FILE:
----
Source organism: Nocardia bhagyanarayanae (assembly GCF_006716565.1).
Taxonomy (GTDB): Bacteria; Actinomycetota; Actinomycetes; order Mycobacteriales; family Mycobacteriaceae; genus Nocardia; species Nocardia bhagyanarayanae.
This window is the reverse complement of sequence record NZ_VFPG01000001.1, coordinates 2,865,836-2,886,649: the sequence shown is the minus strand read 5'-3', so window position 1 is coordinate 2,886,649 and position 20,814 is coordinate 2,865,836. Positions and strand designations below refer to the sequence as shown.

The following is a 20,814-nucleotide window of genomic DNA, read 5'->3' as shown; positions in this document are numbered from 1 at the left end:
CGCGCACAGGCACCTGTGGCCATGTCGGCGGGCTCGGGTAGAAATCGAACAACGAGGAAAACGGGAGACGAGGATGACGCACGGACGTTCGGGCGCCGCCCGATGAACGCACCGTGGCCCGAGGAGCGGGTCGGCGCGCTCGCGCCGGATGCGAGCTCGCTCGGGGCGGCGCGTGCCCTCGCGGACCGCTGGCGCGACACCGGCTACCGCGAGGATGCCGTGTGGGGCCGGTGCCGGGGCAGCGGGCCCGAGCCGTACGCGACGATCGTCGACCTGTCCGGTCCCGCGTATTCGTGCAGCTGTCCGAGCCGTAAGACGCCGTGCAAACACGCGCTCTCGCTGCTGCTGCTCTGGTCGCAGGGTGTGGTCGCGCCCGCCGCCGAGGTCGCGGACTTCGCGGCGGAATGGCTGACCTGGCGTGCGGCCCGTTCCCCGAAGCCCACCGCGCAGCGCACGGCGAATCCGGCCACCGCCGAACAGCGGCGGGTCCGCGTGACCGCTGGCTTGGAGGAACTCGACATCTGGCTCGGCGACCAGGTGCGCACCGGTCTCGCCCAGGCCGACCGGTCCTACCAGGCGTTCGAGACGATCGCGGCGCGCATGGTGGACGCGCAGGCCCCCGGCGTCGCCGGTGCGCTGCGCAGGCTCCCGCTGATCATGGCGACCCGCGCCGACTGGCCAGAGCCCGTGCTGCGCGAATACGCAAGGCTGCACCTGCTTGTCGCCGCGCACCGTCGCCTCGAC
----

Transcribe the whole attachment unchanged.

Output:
Source organism: Nocardia bhagyanarayanae (assembly GCF_006716565.1).
Taxonomy (GTDB): Bacteria; Actinomycetota; Actinomycetes; order Mycobacteriales; family Mycobacteriaceae; genus Nocardia; species Nocardia bhagyanarayanae.
This window is the reverse complement of sequence record NZ_VFPG01000001.1, coordinates 2,865,836-2,886,649: the sequence shown is the minus strand read 5'-3', so window position 1 is coordinate 2,886,649 and position 20,814 is coordinate 2,865,836. Positions and strand designations below refer to the sequence as shown.

The following is a 20,814-nucleotide window of genomic DNA, read 5'->3' as shown; positions in this document are numbered from 1 at the left end:
CGCGCACAGGCACCTGTGGCCATGTCGGCGGGCTCGGGTAGAAATCGAACAACGAGGAAAACGGGAGACGAGGATGACGCACGGACGTTCGGGCGCCGCCCGATGAACGCACCGTGGCCCGAGGAGCGGGTCGGCGCGCTCGCGCCGGATGCGAGCTCGCTCGGGGCGGCGCGTGCCCTCGCGGACCGCTGGCGCGACACCGGCTACCGCGAGGATGCCGTGTGGGGCCGGTGCCGGGGCAGCGGGCCCGAGCCGTACGCGACGATCGTCGACCTGTCCGGTCCCGCGTATTCGTGCAGCTGTCCGAGCCGTAAGACGCCGTGCAAACACGCGCTCTCGCTGCTGCTGCTCTGGTCGCAGGGTGTGGTCGCGCCCGCCGCCGAGGTCGCGGACTTCGCGGCGGAATGGCTGACCTGGCGTGCGGCCCGTTCCCCGAAGCCCACCGCGCAGCGCACGGCGAATCCGGCCACCGCCGAACAGCGGCGGGTCCGCGTGACCGCTGGCTTGGAGGAACTCGACATCTGGCTCGGCGACCAGGTGCGCACCGGTCTCGCCCAGGCCGACCGGTCCTACCAGGCGTTCGAGACGATCGCGGCGCGCATGGTGGACGCGCAGGCCCCCGGCGTCGCCGGTGCGCTGCGCAGGCTCCCGCTGATCATGGCGACCCGCGCCGACTGGCCAGAGCCCGTGCTGCGCGAATACGCAAGGCTGCACCTGCTTGTCGCCGCGCACCGTCGCCTCGAC